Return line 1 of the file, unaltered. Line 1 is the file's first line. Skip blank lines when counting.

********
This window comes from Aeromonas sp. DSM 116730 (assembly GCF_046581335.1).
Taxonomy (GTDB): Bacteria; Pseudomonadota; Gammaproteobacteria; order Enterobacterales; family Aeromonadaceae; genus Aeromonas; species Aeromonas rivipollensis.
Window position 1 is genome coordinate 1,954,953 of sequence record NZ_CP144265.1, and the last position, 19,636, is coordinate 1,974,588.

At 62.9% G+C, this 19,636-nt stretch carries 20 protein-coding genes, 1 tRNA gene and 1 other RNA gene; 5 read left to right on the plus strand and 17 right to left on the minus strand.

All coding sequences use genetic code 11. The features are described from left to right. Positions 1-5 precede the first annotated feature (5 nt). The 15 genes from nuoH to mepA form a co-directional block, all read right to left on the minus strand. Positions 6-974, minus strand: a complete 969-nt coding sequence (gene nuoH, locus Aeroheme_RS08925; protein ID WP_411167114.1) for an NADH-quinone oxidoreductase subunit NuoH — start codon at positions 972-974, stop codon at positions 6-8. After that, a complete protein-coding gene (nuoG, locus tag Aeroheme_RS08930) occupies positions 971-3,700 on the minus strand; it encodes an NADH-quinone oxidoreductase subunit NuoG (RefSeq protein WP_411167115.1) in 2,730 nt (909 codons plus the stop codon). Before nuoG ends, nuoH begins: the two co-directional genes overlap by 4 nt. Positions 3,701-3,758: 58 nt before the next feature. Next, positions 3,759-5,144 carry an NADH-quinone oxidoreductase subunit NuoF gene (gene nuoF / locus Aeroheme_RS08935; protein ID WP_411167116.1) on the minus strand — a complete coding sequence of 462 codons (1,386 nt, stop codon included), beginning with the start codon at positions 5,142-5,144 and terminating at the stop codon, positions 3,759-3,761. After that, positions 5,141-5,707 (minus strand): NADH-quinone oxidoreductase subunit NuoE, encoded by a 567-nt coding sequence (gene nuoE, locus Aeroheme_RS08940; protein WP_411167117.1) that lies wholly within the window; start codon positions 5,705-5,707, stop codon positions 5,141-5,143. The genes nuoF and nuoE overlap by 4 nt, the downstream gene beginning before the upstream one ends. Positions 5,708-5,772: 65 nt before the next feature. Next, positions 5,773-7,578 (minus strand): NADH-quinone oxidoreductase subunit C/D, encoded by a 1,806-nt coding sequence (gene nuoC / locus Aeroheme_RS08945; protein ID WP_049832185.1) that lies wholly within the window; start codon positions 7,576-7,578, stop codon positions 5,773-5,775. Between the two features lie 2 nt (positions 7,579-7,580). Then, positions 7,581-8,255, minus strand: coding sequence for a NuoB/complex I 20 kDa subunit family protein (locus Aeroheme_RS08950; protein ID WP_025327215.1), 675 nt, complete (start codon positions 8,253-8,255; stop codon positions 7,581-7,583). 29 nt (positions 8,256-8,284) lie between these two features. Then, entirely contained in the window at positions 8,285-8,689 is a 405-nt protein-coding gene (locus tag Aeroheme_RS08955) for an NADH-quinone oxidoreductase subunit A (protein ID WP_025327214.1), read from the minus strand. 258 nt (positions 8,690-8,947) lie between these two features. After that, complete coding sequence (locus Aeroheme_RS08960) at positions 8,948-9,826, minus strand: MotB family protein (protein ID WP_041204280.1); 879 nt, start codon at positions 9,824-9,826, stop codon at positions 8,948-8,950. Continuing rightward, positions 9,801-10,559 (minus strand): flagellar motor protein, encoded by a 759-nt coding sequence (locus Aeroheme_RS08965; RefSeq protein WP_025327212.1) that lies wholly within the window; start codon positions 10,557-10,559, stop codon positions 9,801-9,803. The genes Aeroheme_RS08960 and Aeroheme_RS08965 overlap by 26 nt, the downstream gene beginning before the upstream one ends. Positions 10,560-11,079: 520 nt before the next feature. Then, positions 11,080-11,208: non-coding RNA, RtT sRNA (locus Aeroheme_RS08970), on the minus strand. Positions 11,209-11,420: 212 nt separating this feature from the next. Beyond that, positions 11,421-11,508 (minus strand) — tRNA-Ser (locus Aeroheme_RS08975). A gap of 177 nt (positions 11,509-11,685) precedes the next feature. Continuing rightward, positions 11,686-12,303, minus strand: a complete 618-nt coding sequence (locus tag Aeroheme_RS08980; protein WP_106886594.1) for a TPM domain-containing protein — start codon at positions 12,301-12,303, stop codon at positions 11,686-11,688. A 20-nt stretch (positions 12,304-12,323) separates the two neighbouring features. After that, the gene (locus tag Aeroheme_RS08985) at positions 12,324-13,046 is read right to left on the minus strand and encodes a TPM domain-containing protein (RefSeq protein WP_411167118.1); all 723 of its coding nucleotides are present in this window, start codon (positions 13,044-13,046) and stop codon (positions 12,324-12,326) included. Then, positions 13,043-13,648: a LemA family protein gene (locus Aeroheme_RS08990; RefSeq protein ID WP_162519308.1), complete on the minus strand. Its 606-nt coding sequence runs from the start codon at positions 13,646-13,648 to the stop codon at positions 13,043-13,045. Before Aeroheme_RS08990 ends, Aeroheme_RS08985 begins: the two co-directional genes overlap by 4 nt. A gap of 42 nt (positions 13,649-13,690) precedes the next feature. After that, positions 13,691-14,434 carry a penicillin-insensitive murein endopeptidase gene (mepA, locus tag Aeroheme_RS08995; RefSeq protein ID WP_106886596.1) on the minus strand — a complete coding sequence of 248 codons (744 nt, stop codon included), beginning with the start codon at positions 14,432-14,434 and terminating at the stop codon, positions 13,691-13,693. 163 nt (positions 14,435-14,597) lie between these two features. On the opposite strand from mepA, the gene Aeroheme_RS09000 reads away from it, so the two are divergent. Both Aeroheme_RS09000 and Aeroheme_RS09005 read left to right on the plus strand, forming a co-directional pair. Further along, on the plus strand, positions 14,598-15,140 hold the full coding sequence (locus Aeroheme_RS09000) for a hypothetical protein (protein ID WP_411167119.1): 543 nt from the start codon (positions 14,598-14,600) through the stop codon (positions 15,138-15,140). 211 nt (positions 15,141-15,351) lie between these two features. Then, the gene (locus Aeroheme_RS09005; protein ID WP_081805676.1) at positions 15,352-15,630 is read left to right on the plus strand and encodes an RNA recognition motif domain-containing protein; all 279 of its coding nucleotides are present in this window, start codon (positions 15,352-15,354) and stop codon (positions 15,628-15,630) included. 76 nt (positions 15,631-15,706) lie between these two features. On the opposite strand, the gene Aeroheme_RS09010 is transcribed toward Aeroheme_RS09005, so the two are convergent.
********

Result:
This window comes from Aeromonas sp. DSM 116730 (assembly GCF_046581335.1).